Epistemic Status: intended to answer this question, other considerations came up. Figured I should ask the forum rather than throw the question away, as it seems like it could be important to think about. <3h research done on even framing this question well, not claiming at all to have an answer.
The main reason not to be worried about existential risk from naturally-occurring pandemics is 'it hasn't happened yet'; humans have been around for a long time, and even ignoring anthropic problems, there don't seem to have been many near-miss events.
One reason this argument might not hold is based on three claims:
- Most pandemics are zoonotic, particularly emerging pandemics
- Humans interact with animals more than ever before (currently ~7x as many animals are slaughtered daily as in 1960)
- Humans interact with animals in very different ways than ever before (factory farming involves close animal-animal contact and human-animal contact)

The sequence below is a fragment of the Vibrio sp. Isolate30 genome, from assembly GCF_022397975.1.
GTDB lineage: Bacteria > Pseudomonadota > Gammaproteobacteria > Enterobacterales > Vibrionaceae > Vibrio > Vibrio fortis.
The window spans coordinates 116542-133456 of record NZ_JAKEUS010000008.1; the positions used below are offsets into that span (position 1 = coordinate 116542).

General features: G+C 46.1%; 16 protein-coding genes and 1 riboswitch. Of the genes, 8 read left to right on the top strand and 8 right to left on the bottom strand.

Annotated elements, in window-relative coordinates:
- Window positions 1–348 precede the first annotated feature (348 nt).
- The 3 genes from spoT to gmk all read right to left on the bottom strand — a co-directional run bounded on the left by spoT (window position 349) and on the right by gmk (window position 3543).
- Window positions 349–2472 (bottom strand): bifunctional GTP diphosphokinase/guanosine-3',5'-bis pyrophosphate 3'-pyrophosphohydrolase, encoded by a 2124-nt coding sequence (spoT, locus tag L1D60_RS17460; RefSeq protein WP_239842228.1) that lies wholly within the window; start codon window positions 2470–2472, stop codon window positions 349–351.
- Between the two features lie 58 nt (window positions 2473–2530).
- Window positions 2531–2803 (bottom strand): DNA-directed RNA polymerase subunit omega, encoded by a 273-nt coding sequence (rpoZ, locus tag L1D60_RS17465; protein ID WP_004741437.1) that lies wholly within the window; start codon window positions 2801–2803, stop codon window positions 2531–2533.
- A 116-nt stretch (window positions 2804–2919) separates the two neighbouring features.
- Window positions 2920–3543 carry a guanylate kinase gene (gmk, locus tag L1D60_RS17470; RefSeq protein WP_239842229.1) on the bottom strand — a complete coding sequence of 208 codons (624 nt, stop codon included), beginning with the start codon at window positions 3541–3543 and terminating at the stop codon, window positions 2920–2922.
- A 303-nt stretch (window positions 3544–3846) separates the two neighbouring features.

If the rate of zoonotic 'near-miss' events is increasing, we may be undervaluing interventions specific to natural pandemics or interventions which would apply to any pandemic (relative to how we value interventions specific to man-made pandemics).
Some sub-questions I think might be useful, if research exists to answer them:
- Is the rate of zoonotic pandemics going up?
- What proportion of pandemics are zoonotic?
- How common are zoonoses in farmed animals?
- Are farmed animals more/less susceptible to disease than wild animals?
- Are there examples of near-miss/'important' pandemics originating in farmed animals?